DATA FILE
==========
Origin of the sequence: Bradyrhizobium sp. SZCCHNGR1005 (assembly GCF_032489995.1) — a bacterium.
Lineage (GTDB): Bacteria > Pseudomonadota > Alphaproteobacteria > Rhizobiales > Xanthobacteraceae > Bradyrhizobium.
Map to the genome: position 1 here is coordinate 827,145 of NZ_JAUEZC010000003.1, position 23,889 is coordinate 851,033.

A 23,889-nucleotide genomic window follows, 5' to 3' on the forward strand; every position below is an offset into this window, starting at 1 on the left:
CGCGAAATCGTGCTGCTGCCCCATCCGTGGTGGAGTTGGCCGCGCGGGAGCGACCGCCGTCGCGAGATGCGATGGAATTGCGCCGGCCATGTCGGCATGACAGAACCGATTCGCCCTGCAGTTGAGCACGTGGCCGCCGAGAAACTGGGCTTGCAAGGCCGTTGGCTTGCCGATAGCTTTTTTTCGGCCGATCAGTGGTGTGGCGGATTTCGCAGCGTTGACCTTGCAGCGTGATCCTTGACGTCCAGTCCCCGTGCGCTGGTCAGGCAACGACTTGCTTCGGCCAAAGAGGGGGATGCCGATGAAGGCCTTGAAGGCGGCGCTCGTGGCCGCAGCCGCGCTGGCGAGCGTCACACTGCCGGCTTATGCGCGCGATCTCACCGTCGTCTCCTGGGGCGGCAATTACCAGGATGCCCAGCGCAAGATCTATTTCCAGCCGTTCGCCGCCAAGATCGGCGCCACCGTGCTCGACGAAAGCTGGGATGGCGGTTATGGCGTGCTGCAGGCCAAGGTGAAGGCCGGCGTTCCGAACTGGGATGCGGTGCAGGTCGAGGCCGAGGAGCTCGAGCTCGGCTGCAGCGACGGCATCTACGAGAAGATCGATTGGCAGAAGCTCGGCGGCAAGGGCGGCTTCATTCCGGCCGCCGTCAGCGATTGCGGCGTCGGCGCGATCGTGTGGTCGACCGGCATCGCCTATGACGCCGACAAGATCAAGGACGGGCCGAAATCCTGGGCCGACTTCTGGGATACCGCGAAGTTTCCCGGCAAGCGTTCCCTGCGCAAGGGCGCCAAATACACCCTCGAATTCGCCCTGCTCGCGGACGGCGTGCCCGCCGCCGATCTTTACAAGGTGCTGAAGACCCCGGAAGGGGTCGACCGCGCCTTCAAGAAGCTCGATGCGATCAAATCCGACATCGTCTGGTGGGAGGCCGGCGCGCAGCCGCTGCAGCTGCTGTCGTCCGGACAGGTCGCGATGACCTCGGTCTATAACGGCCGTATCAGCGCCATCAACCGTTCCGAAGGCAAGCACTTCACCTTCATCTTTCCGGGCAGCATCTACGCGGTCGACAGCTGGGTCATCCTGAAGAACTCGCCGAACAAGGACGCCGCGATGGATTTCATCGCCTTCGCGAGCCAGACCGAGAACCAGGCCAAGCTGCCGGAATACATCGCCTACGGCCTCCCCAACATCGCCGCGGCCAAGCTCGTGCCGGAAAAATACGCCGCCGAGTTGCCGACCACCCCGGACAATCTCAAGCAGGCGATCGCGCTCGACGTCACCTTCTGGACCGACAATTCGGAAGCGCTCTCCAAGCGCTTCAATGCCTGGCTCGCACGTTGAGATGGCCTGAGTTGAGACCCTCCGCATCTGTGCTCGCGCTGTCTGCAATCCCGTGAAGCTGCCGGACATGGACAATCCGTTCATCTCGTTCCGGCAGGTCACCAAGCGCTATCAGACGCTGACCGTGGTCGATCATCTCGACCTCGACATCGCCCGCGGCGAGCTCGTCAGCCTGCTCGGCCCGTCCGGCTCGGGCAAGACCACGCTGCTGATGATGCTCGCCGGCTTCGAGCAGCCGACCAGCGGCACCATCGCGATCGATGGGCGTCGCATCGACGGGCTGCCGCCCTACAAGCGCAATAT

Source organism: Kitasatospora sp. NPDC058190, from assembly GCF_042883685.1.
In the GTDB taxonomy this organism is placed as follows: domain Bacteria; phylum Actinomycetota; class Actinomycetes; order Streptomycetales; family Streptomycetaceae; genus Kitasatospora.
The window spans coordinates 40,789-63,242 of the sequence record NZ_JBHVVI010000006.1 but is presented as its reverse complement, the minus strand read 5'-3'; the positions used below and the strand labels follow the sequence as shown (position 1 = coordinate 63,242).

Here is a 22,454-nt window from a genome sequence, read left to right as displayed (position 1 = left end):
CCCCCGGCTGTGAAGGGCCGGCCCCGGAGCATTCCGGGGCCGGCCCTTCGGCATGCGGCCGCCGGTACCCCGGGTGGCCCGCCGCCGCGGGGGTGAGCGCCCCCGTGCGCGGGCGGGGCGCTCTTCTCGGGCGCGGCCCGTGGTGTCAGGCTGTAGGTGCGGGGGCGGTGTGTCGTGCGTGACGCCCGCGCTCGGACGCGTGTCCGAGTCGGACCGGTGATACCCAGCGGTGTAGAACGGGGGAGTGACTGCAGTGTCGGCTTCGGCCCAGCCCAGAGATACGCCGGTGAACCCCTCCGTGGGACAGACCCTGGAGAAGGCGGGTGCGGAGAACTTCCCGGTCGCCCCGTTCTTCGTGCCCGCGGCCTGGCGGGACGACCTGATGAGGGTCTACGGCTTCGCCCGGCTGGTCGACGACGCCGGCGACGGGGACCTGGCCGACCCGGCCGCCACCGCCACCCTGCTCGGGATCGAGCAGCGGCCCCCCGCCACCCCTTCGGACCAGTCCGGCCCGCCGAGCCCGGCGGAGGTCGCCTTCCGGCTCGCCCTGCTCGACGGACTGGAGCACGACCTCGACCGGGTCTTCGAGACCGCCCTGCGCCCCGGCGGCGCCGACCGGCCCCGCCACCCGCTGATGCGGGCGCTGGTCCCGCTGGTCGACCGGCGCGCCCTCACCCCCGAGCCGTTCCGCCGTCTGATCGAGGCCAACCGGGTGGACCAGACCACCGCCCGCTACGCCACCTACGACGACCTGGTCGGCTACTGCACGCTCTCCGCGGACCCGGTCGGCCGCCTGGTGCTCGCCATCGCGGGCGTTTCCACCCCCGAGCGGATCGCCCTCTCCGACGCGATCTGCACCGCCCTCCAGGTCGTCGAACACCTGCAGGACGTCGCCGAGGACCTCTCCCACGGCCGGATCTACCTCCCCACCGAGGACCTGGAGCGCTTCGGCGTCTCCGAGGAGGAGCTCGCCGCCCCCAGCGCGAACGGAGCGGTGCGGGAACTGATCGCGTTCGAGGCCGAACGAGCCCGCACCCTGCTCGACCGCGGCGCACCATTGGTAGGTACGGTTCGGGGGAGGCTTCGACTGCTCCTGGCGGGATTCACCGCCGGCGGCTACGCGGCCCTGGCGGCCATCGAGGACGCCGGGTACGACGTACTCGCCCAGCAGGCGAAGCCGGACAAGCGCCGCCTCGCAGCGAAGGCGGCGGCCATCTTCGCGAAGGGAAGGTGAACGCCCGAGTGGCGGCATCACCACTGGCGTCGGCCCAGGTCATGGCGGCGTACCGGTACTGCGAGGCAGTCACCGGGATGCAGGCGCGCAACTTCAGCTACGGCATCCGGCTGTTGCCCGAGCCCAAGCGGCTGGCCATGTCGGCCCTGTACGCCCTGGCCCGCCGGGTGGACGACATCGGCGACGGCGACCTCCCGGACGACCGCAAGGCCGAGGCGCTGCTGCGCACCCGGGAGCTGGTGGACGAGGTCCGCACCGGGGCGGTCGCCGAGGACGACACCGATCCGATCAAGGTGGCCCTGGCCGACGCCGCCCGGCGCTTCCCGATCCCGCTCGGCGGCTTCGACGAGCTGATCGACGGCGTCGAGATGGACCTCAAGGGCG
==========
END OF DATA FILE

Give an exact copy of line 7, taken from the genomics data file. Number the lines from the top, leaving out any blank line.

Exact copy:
In the GTDB taxonomy this organism is placed as follows: domain Bacteria; phylum Actinomycetota; class Actinomycetes; order Streptomycetales; family Streptomycetaceae; genus Kitasatospora.